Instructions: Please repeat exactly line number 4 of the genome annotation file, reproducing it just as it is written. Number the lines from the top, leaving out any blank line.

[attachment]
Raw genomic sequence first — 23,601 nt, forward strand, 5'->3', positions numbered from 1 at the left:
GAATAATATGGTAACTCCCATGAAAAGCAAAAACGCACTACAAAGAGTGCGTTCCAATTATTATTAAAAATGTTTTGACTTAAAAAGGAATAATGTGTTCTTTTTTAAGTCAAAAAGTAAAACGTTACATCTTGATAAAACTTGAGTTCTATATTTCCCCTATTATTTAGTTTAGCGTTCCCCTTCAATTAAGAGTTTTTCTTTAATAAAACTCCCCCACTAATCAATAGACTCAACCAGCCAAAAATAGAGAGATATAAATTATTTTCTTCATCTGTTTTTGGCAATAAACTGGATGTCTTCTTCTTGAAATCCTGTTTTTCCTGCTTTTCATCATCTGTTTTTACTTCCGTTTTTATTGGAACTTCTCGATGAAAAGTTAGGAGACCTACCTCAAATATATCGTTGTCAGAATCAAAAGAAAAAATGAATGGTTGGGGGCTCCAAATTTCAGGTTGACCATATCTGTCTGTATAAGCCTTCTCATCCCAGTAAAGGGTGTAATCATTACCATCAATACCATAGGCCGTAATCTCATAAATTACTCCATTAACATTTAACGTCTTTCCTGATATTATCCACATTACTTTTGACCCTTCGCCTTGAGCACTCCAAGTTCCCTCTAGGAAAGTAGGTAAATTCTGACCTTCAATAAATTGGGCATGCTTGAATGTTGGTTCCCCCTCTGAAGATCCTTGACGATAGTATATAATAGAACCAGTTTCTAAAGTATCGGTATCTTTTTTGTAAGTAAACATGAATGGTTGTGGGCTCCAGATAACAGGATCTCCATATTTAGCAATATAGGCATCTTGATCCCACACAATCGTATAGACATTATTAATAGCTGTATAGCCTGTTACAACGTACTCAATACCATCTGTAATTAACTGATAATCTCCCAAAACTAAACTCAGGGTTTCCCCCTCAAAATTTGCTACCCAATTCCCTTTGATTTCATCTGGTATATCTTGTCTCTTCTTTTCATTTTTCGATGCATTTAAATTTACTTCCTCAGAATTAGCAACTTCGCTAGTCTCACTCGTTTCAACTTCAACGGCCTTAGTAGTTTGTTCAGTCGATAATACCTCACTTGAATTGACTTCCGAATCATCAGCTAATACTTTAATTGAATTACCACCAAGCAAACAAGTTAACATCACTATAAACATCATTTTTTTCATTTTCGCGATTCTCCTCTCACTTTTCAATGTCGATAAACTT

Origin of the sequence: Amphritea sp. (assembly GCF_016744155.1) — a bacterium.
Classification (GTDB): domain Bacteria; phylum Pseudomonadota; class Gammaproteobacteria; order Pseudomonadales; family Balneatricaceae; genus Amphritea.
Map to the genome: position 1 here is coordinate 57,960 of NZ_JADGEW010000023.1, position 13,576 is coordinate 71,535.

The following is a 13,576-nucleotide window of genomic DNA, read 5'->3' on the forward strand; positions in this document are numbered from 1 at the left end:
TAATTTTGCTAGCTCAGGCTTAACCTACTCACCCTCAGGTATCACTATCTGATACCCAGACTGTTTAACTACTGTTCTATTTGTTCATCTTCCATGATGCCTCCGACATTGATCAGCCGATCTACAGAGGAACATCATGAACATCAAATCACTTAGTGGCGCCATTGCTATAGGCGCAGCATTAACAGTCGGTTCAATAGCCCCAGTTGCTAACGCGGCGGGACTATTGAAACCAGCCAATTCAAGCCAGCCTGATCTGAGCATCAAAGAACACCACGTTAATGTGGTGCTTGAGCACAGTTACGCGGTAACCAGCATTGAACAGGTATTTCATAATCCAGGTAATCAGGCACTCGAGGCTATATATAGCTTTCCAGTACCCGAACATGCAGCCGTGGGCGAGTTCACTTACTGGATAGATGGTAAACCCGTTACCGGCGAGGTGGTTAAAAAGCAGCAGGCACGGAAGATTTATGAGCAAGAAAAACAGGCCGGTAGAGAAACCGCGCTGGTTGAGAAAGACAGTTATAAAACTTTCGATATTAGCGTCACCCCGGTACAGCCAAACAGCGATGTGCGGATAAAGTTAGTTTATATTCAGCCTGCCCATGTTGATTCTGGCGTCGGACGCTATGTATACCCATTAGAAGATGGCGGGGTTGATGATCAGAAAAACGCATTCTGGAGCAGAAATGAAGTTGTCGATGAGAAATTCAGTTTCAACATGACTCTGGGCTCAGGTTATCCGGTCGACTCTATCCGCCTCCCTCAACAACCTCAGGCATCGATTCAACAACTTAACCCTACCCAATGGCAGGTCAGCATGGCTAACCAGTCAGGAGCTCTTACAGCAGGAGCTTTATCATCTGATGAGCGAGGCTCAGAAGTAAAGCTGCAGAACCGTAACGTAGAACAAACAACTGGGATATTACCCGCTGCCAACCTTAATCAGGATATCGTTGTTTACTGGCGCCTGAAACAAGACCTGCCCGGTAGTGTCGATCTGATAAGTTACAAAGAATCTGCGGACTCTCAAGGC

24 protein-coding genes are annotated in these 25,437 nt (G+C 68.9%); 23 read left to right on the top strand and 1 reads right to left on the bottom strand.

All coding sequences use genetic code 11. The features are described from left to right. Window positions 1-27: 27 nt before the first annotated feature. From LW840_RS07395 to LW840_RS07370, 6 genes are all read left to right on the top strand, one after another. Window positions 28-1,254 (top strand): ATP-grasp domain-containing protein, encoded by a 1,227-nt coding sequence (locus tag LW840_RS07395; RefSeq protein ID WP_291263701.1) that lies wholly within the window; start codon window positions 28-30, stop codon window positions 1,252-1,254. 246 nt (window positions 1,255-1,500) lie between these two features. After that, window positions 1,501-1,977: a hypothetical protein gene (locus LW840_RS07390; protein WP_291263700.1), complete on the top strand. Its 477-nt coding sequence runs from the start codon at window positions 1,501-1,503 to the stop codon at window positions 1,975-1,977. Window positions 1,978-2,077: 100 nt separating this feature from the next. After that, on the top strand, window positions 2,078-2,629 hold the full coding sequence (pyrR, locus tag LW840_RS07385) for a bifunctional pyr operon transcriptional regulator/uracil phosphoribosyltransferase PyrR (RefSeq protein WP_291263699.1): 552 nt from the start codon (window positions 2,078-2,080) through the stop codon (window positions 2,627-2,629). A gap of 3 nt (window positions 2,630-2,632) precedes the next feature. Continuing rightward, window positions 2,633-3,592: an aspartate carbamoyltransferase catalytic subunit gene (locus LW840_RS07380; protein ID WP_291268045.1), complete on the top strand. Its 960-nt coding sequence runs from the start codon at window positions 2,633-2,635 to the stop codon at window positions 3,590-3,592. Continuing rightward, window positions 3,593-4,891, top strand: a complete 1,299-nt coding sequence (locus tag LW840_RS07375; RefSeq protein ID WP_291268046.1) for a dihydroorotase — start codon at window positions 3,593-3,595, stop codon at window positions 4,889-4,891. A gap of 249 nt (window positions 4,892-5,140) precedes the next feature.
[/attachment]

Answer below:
Classification (GTDB): domain Bacteria; phylum Pseudomonadota; class Gammaproteobacteria; order Pseudomonadales; family Balneatricaceae; genus Amphritea.